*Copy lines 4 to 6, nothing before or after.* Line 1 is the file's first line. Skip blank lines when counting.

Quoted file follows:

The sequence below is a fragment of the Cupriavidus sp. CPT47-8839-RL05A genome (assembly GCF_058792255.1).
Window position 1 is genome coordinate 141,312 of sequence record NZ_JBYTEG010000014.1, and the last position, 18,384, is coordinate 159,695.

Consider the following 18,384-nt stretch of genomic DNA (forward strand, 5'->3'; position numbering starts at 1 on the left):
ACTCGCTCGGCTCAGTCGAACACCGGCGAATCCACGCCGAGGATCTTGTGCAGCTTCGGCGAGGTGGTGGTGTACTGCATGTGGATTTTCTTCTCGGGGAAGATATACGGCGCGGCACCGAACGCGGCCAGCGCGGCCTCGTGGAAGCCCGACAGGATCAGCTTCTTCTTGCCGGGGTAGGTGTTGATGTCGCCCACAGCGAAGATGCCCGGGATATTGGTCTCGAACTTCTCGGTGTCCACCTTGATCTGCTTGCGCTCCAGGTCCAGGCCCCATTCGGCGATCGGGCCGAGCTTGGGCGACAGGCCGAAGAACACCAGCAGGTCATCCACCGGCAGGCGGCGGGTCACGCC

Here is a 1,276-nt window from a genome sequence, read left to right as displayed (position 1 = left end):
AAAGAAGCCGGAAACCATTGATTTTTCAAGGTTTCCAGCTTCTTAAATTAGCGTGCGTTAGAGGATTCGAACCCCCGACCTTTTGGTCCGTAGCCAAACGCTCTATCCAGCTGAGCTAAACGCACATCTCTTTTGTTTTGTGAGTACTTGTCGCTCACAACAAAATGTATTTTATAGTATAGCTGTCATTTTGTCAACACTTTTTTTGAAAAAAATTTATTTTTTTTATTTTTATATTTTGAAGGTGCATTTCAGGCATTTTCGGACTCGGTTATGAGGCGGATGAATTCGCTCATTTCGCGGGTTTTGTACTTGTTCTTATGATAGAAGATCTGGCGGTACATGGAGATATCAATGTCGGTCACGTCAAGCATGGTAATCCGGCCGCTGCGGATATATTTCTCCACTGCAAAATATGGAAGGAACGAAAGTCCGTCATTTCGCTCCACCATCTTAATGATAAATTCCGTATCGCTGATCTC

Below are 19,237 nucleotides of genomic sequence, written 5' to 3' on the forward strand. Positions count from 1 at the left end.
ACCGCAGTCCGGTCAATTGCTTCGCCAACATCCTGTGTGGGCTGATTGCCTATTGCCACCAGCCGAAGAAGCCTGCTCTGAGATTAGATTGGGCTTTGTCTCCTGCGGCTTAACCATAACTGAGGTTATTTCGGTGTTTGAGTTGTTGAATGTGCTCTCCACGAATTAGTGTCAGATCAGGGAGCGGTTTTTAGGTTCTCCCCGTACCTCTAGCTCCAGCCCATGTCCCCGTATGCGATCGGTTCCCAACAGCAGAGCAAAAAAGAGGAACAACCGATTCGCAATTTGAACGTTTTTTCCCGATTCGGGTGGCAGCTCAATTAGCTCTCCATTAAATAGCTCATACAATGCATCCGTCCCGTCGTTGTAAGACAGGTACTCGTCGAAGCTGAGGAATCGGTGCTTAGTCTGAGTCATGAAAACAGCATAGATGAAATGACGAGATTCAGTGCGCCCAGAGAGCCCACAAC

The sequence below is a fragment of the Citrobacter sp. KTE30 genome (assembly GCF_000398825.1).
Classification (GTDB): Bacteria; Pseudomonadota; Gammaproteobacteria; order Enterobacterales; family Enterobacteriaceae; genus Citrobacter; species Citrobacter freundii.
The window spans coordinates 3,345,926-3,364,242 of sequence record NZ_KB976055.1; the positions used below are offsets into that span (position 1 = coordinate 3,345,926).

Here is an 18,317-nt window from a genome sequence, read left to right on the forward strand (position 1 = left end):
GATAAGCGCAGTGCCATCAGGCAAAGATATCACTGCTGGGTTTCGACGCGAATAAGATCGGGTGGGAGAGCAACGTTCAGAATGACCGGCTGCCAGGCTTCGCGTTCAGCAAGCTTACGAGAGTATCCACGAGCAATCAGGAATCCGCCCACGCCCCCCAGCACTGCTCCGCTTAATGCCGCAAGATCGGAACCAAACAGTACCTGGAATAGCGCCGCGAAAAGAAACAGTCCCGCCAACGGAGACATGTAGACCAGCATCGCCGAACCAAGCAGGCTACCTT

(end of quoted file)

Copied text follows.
ACTCGCTCGGCTCAGTCGAACACCGGCGAATCCACGCCGAGGATCTTGTGCAGCTTCGGCGAGGTGGTGGTGTACTGCATGTGGATTTTCTTCTCGGGGAAGATATACGGCGCGGCACCGAACGCGGCCAGCGCGGCCTCGTGGAAGCCCGACAGGATCAGCTTCTTCTTGCCGGGGTAGGTGTTGATGTCGCCCACAGCGAAGATGCCCGGGATATTGGTCTCGAACTTCTCGGTGTCCACCTTGATCTGCTTGCGCTCCAGGTCCAGGCCCCATTCGGCGATCGGGCCGAGCTTGGGCGACAGGCCGAAGAACACCAGCAGGTCATCCACCGGCAGGCGGCGGGTCACGCC

Here is a 1,276-nt window from a genome sequence, read left to right as displayed (position 1 = left end):
AAAGAAGCCGGAAACCATTGATTTTTCAAGGTTTCCAGCTTCTTAAATTAGCGTGCGTTAGAGGATTCGAACCCCCGACCTTTTGGTCCGTAGCCAAACGCTCTATCCAGCTGAGCTAAACGCACATCTCTTTTGTTTTGTGAGTACTTGTCGCTCACAACAAAATGTATTTTATAGTATAGCTGTCATTTTGTCAACACTTTTTTTGAAAAAAATTTATTTTTTTTATTTTTATATTTTGAAGGTGCATTTCAGGCATTTTCGGACTCGGTTATGAGGCGGATGAATTCGCTCATTTCGCGGGTTTTGTACTTGTTCTTATGATAGAAGATCTGGCGGTACATGGAGATATCAATGTCGGTCACGTCAAGCATGGTAATCCGGCCGCTGCGGATATATTTCTCCACTGCAAAATATGGAAGGAACGAAAGTCCGTCATTTCGCTCCACCATCTTAATGATAAATTCCGTATCGCTGATCTC